In this video Carol Wimber talks about the start of the Vineyard.
The Vineyard plant in South Africa
Learn how a Vineyard in Johannesburg became the first international Church plant.
It was in 1979 when Lonnie Frisbee attended a pastors' meeting at the Assembly of God Church in Constantia. Lonnie was different. It was not only that he was a hippie from California, which was bad enough, but also that he had a radical sense of freedom that traumatized the religious culture of the leaders at the time. He also spoke of his respect for his pastor, a certain John Wimber, who had dared to let God be God by taking his hands off and allowing the Holy Spirit to freely do what He does best.
John and Carol Wimber got invited to South Africa by Dave Owen in 1980 and came again in 1981. This is when John invited Alexander Venter to go to California (early 1982) to work with him for an eight-month period. The idea was to be exposed to the model of Church life and ministry, to learn from John and then to come back with him and a large team to plant a Vineyard Church in Johannesburg. This would become the first international Church plant. Meanwhile in South Africa, Dave Owen and Costa Mitchell started a core group and prepared for the invasion. A team of 72 came from various Vineyards in California, each person taking their vacation and paying their own way. They did street evangelism and big meetings with many conversions, healings, and power-encounters. After two weeks they baptized 65 new believers and started a number of small groups. Together with the rather large core groups, they were left with a sizeable baby!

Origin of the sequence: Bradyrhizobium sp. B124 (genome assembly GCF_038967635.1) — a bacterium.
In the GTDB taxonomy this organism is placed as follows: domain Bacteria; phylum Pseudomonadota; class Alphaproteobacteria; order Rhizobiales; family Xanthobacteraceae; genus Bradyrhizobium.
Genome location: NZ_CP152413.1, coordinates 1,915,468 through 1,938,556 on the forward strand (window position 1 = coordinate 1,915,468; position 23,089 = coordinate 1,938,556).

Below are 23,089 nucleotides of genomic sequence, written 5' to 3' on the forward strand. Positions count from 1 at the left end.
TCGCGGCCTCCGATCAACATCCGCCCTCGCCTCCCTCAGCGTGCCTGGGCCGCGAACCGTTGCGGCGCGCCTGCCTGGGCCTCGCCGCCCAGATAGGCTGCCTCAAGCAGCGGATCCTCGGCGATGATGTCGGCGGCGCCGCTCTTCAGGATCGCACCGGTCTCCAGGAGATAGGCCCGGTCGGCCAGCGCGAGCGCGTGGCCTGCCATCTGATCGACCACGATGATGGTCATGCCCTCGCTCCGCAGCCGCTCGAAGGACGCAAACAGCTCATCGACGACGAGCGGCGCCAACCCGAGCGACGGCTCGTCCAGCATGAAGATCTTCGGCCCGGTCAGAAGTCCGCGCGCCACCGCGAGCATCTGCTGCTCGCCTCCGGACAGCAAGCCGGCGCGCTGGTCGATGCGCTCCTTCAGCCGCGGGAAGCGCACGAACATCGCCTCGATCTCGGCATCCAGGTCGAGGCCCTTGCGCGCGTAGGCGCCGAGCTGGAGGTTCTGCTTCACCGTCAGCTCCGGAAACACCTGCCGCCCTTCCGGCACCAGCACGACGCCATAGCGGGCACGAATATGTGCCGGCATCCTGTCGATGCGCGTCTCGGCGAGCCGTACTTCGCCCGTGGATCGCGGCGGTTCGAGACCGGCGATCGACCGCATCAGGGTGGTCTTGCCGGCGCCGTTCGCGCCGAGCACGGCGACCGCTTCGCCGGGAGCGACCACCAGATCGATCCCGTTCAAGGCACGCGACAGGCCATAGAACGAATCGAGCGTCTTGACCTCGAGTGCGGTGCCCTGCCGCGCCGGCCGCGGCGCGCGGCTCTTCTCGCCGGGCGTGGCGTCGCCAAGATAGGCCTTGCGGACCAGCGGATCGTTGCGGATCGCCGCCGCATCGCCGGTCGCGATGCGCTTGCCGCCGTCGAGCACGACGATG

In this video, Costa Mitchell takes you on the journey of the Vineyard in South Africa. Costa was the National Director of the Association of Vineyard Churches South Africa from 1997 to 2018.
The Theology Of The Kingdom Of God
During this time, John’s conservative evangelical paradigm for understanding the ministry of the Church began to grow.
George Eldon Ladd’s theological writings on the kingdom of God convinced John intellectually that all the biblical gifts of the Holy Spirit should be active in the Church. Encounters with Fuller missiologists Donald McGavaran and C. Peter Wagner, along with seasoned missionaries and international students, gave John credible evidence for combining evangelism with healing and prophecy.
Read more about the Vineyard perspective on the kingdom of God below.
Doin’ The Stuff
As he became more convinced of God’s desire to be active in the world through all the biblical gifts of the Spirit, John began to teach and train his church to imitate Jesus’ full-orbed kingdom ministry. He began to "do the stuff" of the Bible, about which he had formerly only read.
Your Kingdom Come
A Vineyard Perspective On The Kingdom Of God